Tuesday 11 August 2020
The featured image above is near Farewell Spit in the north of the south island, one of my favourite places.
A FaceTime meeting with Helen of Mòr Media. A few years ago, when I was in search of a sliver of visibility and had given up on the paramilitary wing of the patriarchy known as publishing, I suddenly realised I had what I wanted on my doorstep and fortunately she agreed to ‘handle’ me. Three books later she has further agreed to redesign this website which has been sitting abandoned since, with her help, I produced it in 2017.
Not a great sleep; I appear to have cracked a rib on the right-hand side. I remember two days ago that my paddleboard bashed it a little and I thought nothing of it as it didn’t drown me. However, I did feel some pain yesterday and in bed it was impossible to move without intense stabbings. Time will heal it. About three plus weeks. Will go a little easy on yoga that uses that bit.
Met and engaged Amy, the enterprising window cleaner who has taken up the post after several requests and the loss of Andy, the earlier window cleaner. She goes about on her bike with a bucket and ladder and is just one of the enterprising persons Sarah and Yorick have introduced to the island—workaways—who then fall in love with the place and sometimes each other, and stay. I suspect they fall in love with Sarah and Yorick as well. Sarah runs Mogwaii Design, a textile business, and together they have built the most lovely house at Ballimackillichan where Sarah’s great-grandparents had a croft, I believe. Huge ongoing access problems have meant they have spent quite a time in court. Still not over as I type.
My lovely niece, the adjective is apt, Rebecca has resurrected her clothing line under the new name Mary. EthicalClothing. I have ordered some trousers, as her stuff already adorns my wardrobe, and who knows when I will ever get back to New Zealand to pick them up myself. If ever. Apart from COVID-19 there is a huge issue round flying. She and her sister Anna had several shops but are now fully online. They are two of Anthony James Dowling‘s three adorable and talented daughters. Sadly Tony, my oldest brother, died in 2012. I was most fortunate to have seen him a few weeks before.
Having Family in New Zealand is far from ideal. I so miss seeing them all growing up. Or just seeing them. Liosaich know this and have always known it as several went there, by choice or force, in the nineteenth century. Unimaginable. The Lismore name pops up everywhere.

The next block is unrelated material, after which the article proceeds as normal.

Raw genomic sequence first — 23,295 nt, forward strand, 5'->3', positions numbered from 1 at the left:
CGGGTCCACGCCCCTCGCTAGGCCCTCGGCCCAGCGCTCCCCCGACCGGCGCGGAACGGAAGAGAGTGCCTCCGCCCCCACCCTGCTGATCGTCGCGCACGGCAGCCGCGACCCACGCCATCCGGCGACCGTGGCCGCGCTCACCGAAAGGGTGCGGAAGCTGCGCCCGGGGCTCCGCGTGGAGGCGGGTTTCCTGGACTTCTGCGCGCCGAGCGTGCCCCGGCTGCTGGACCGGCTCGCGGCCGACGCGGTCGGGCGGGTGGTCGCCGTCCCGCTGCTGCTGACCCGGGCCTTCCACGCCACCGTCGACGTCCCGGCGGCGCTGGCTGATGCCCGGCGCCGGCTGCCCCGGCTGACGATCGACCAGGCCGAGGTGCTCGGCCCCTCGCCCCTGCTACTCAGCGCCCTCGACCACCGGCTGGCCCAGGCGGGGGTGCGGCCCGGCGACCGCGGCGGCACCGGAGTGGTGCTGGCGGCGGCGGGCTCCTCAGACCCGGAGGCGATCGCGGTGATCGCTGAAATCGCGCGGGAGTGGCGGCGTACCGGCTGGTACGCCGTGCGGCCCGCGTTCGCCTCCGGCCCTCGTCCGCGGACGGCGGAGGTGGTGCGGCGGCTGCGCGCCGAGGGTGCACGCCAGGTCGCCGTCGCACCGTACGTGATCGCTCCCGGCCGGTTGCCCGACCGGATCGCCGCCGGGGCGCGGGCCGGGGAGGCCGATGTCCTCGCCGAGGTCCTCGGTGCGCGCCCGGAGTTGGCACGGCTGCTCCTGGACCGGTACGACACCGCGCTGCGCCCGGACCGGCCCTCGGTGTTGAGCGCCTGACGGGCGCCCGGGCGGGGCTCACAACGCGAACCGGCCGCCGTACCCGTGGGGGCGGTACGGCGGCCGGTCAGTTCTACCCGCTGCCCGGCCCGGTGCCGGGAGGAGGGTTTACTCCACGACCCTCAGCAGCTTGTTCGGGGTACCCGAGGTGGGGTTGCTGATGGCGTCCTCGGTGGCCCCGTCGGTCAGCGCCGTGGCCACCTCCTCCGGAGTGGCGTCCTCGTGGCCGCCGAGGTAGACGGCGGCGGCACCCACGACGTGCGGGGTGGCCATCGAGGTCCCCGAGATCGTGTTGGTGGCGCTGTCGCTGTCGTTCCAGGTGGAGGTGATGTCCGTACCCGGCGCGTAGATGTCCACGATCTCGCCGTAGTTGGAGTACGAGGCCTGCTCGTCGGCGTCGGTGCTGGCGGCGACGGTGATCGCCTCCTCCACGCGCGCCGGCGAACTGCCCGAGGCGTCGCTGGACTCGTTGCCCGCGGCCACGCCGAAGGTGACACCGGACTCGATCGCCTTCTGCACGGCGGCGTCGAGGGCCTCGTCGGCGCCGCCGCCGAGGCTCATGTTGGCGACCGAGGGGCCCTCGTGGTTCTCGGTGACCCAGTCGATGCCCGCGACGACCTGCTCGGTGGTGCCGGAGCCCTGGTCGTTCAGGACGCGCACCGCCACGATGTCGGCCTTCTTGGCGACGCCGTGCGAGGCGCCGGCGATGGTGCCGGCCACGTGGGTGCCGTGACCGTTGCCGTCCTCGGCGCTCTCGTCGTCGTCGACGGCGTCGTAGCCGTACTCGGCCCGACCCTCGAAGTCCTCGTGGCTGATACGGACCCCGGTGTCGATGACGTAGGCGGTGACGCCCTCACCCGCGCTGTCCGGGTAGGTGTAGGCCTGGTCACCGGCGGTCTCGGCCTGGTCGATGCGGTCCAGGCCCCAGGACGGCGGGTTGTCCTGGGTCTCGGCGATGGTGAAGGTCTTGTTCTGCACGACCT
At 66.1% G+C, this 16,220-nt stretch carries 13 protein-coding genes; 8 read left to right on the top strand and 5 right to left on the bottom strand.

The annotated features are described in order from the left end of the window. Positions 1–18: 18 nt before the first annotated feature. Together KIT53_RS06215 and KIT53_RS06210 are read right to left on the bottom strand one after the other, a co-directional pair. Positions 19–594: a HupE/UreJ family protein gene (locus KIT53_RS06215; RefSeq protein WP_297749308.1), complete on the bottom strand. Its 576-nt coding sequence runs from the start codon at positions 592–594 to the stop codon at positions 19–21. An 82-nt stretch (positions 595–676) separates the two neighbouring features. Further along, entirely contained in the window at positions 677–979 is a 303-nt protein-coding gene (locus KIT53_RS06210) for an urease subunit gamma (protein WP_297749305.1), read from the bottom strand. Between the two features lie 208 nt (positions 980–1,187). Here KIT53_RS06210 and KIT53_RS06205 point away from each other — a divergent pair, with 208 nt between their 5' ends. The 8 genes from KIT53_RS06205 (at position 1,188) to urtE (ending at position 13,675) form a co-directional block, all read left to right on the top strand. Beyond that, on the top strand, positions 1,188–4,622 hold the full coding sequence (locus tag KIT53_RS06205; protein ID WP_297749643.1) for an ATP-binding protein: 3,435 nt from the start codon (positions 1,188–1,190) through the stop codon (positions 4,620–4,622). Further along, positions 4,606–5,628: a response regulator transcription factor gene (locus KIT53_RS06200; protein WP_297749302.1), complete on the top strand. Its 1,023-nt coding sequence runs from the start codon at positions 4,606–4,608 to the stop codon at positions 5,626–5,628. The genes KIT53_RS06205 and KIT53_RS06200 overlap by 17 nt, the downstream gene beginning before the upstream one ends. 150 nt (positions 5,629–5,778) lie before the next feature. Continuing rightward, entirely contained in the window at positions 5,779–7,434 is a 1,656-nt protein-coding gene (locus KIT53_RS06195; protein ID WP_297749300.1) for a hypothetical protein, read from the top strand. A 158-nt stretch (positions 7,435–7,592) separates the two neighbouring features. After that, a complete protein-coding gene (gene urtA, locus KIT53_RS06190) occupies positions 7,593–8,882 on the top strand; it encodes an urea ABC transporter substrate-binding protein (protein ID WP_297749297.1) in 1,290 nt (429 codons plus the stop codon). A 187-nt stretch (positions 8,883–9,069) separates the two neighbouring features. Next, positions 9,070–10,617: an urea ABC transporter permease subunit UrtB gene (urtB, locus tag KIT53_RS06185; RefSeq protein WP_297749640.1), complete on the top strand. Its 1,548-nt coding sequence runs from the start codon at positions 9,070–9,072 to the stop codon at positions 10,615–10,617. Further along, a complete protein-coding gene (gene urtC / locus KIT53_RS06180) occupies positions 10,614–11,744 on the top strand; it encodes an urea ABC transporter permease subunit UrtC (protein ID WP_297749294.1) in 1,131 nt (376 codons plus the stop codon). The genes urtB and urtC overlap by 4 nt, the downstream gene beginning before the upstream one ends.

These days, New Zealand has three Liosach settlers, and a great many others have visited, whereas I am now the only New Zealander resident in Lismore. The late Tony and Cristall Lutyens moved here in the 1990s and their daughters, three of whom live in New Zealand, often visited.
I certainly know the gulf that being so far from family opens especially now that flying is not an option. And I will want it to be more environmentally friendly before I take to the air again. We have, though, on previous visits, been able to visit Sara Black and her partner Devon in Petone, Iain Livingstone and his partner Hamish in Auckland and George and Ruth MacColl with their children Archie and Bel in Blenheim. I watched Sara grow up at Baligrundle where Norma and Gilleasbuig raised their three children, Eòghan, Sara and Colin. We saw her for the first time in Paraparaumu and then in Petone with her partner Devon, and it was always a delight.
Iain Livingstone is the older son of the late Dorothy and John Livingstone Balure. They need a separate long entry and will get one. Dorothy’s aunt was the Mrs Carmichael, from Point farm, who built our house. Dorothy used to visit her there. That’s how she and John met. Iain lives in Auckland with his partner Hamish, and we spent a very pleasant evening there on our last visit in 2018.
George MacColl is the middle son of Archie and Ina of Ballimackillichan and Balnagown. He met Ruth Cameron while she was working as a nurse in Fort William, and they now live near Blenheim with two lovely children, Archie and Bel, and some bullocks. One of my favourite parts of NZ.
Today’s tip: Laugh all day. (Not at folk: that’s cruel.) Be appropriate. In the final analysis life is a hoot. However, we do experience many things that do not provoke laughter initially. Sometimes, quite a lot of time is needed, maybe centuries, for things to become funny and some will never become funny, but let horrors know who is boss. Cry too. Weep even. Your eyes need that.